Visit this lovely beach during low tide to get the most out of the soft sand and expansive area. However, during high tide, the never-ending sand Blueback Beach quickly disappears to a rocky shoreline.
To access Nanaimo’s hidden gem, expect to climb down about 300 steps to the beach. Although it’s steep, blueback stairs are well maintained, and the trail is only 300 meters, and there are plenty of resting spots and benches on the way up.
It is well worth the trek to experience the breathtaking views of the coastal mountains, soft sand and unforgettable sunsets.
Blueback Beach is the nicest beach on Vancouver Island that no one knows about. A favourite for the locals and a challenge to get to, this long sandy beach holds its own against almost any on Vancouver Island.
Parking for Blueback Beach is available off Icarus Drive and at the end of Blueback RD. The parking lot has room for roughly 15 vehicles. There is on-street parking available as well. If the Blueback parking lot is full there is another beach access down the road at the end of Invermere Road.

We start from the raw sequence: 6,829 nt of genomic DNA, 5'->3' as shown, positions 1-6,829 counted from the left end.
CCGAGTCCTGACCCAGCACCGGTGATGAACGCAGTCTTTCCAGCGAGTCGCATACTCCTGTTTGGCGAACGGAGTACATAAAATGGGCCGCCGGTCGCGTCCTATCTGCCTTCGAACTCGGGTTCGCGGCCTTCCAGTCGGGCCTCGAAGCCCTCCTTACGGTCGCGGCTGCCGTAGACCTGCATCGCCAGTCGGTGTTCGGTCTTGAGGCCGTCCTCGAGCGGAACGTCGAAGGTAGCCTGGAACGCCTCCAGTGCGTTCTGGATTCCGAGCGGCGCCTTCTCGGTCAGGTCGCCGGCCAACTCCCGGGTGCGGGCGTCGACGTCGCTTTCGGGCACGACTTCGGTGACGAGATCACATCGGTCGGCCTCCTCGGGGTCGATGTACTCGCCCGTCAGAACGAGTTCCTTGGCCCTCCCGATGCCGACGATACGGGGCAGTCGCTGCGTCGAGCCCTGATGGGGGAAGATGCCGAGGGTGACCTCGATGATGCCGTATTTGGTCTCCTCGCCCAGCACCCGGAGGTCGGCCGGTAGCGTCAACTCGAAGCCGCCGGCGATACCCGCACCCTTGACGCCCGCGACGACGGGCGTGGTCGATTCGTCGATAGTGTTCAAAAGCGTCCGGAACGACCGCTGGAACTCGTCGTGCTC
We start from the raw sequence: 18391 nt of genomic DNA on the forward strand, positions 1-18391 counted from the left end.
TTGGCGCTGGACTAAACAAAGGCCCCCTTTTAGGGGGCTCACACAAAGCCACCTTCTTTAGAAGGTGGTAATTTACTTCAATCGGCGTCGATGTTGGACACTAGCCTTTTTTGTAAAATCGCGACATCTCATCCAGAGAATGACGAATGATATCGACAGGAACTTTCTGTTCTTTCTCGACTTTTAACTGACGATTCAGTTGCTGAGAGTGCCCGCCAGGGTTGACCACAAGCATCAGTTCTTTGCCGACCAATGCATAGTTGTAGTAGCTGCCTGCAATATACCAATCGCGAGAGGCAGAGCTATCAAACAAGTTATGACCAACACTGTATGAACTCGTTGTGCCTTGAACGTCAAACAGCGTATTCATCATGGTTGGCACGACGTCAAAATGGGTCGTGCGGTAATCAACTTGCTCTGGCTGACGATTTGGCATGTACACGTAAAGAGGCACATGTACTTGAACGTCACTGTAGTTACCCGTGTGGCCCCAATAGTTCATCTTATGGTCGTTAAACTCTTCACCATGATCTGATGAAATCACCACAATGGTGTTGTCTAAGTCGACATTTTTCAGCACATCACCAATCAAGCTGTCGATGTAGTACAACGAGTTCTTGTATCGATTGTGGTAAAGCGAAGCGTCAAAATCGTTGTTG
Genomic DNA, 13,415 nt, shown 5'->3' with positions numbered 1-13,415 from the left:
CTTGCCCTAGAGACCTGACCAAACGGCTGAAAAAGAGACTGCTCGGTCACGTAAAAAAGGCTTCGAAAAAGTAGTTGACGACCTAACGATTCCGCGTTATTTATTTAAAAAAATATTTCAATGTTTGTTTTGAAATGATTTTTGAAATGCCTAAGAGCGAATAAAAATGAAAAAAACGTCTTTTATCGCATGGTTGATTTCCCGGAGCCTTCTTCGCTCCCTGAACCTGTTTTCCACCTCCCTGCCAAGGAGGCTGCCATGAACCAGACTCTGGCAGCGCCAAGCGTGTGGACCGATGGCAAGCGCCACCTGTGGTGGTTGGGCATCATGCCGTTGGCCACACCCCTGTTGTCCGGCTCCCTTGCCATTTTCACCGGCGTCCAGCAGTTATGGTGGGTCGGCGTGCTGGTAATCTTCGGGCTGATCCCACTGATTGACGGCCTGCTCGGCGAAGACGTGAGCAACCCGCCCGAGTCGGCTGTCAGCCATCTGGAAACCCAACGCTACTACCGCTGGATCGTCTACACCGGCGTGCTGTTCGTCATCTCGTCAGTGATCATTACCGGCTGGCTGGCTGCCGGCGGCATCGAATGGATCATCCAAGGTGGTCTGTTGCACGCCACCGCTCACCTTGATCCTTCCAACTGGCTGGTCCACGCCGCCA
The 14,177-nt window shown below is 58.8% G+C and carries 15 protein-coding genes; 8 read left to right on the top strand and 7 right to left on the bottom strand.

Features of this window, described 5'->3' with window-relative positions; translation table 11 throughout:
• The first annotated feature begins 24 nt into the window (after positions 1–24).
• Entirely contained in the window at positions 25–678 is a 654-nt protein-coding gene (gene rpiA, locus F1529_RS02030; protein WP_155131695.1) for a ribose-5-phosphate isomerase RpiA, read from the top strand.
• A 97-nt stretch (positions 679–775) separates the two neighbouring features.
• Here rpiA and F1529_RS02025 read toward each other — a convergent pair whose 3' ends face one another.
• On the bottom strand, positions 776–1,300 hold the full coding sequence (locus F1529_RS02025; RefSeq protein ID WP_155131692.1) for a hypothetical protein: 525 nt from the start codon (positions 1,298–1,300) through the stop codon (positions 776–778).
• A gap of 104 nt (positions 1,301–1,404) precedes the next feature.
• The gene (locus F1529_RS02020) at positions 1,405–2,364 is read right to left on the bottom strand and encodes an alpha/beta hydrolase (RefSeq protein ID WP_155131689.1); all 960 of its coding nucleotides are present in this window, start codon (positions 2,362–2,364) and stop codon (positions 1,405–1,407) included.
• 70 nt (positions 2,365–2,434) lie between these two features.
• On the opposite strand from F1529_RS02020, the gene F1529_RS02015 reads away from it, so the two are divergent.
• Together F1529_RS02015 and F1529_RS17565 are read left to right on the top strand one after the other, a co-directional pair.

The park is open all year round, making it a great place to beat the heat in the summer or a quiet hideaway in the winter. However, regardless of the season, the stairs themselves are a popular place for those searching for a high-intensity workout.
HOW MANY STAIRS?
After improvements over the years there are around 300 Stairs.
IS IT AN OFF-LEASH BEACH?
No, Dogs should be on a leash at all times.
ARE BEACH FIRES ALLOWED?
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We love Vancouver Island and want to keep the natural beauty. Please respect the places you visit and pack out what you pack in and leave the area better than when you arrived. We all know how much trash can spoil an experience and the environment, so please help us keep it clean!
Tide and Seasonal Safety:
Changing seasons and tides can have a drastic effect on most locations on Vancouver Island. Please be cautious as the information in this post may vary depending on the time of year and weather. Make sure to check for current weather and tide information before you make your journey!
When visiting the beach, it’s essential to pay attention and stay safe! Please be cautious walking on the shore during high tide. At this time, some areas may not be accessible. Click here for the tides in your area. Be aware of ocean currents before swimming, paddle boarding or kayaking.
We would like to acknowledge the land we appreciate daily within the 50 First Nations that make up the traditional territories of the Coast Salish, Nuu chah nulth, and Kwakiutl–the first peoples of Vancouver Island .
The information on this website should not be taken as accurate, complete or up-to-date. Please check and look into the information yourself. We do not assume any liabilities for the use of this information. It is unreasonable to rely solely upon the information from this website.